The Value of Project Management
Every day, we encounter things in our life that require a plan — vacation, meals, kid’s school and after-school activities. If there’s not a plan, something will get missed. A ball will get dropped. And you’ll be left wondering, “What happened?” Enter project management.
What am I going to eat for lunch? What am I going to eat for a snack? What’s on the menu for dinner. Wait – the menu for dinner? I think that’s my responsibility this week. I have spent far too many days scrounging around the cabinets trying to figure out what could potentially constitute a semi-healthy meal.
So now I have a meal plan. I prep ideas the week before, create a grocery list, and conquer the week one meal at a time. It’s not enough to just make food. You also have to manage the food-making process.
The work of project management.
Every day, we encounter things in our life that require a plan — vacation, meals, kid’s school and after-school activities. If there’s not a plan, something will get missed. A ball will get dropped. And you’ll be left wondering, “What happened?”
Enter project management.
Project management is a discipline dedicated to filling gaps and driving action. But, invariably, one question seems to open any discussion around project management as a practice — one we’ve probably never answered it the same way twice:
What DO we do?
Honestly? It depends.
Certain days, we spend the entire day jumping from spark to spark, preventing each one from escalating into full-blown forest fire. Other days are more stable, we sit in meetings from 8 to 5 managing people and expectations, and wondering what’s happening with all the rest of our projects.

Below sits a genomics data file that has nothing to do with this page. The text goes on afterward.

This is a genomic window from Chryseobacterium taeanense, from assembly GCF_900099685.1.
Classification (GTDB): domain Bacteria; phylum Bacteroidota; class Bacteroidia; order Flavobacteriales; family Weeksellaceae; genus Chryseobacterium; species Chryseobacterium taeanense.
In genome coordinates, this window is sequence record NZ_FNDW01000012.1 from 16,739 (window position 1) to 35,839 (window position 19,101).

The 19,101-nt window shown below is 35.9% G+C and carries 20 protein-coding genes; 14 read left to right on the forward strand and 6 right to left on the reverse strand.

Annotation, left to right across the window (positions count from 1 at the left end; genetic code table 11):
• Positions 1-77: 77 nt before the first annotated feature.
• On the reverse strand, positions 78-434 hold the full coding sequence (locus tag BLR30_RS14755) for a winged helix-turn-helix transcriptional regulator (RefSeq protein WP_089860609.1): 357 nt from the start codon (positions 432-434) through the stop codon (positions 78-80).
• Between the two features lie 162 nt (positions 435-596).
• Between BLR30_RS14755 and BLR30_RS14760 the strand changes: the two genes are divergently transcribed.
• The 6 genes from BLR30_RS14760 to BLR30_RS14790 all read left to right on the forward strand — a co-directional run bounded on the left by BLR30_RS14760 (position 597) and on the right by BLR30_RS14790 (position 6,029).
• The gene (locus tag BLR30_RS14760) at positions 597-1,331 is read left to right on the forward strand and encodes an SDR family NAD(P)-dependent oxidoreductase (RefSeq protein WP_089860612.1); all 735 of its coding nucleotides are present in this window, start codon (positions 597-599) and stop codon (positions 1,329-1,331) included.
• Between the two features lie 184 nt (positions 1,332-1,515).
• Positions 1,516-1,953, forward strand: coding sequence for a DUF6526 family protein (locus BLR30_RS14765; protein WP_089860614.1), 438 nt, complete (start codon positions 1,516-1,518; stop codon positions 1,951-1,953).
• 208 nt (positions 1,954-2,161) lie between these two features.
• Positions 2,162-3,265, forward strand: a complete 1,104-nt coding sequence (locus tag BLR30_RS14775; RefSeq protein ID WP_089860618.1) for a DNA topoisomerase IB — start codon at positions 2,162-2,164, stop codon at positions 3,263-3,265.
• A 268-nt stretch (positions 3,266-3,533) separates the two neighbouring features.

But most days, we help facilitate problem solving. We answer client calls. We relay information to our team of developers. We schedule check-ins, go over budgets, and review hours and timelines.
As a project manager, our job is to keep every project in our purview on-time, on-budget and consistently moving forward.
Some days this is hard. We work with humans, not machines, and humans — and projects — are affected by every day variables.
Some days, though, things just “click.” Projects are on track, and our team is crushing it. We score big wins for our clients, and it feels like everything we do is rewarded. These are the days that we as project managers live for!
Project management takes time.
As one might expect, this work doesn’t happen in a vacuum. It takes time, and it takes resources.
A project manager plans, estimates and, most importantly, communicates. Our goal as a practice is to facilitate and remove blockers — to allow the designers and developers on your team to focus on the project itself.
When project management is done right, it can help every aspect of the company run more smoothly. Our developers can focus on the work that matters most to them and free them from the distractions of random requests, last minute updates, and tasks that can potentially send projects off track or spiraling out of control.
A good project manager isn’t just a champion for their own team; they’re a defender for the client’s team as well. They relay your needs. They bridge gaps. They help make strategic decisions that uphold the goals of the project.
So when you’re looking at project costs, understand that the work of managing the project is just as important as the design and development. Just as development depends on design for structure and guidance, both depend on project management to prioritize and communicate.
Great project management matters.
This is all to say: great project management matters.
Project managers deliver success. It’s their job. Regardless of project size, a project manager creates and enables motivated teams that align around a project's final goals. And that team ensures the right stuff is delivered, on-time and on-budget.
As you’re planning your meals for the next week, remember, this is project management. It’s what keeps the wheels on the bus and the sanity in your life. It’s not just for business. Project management is for life.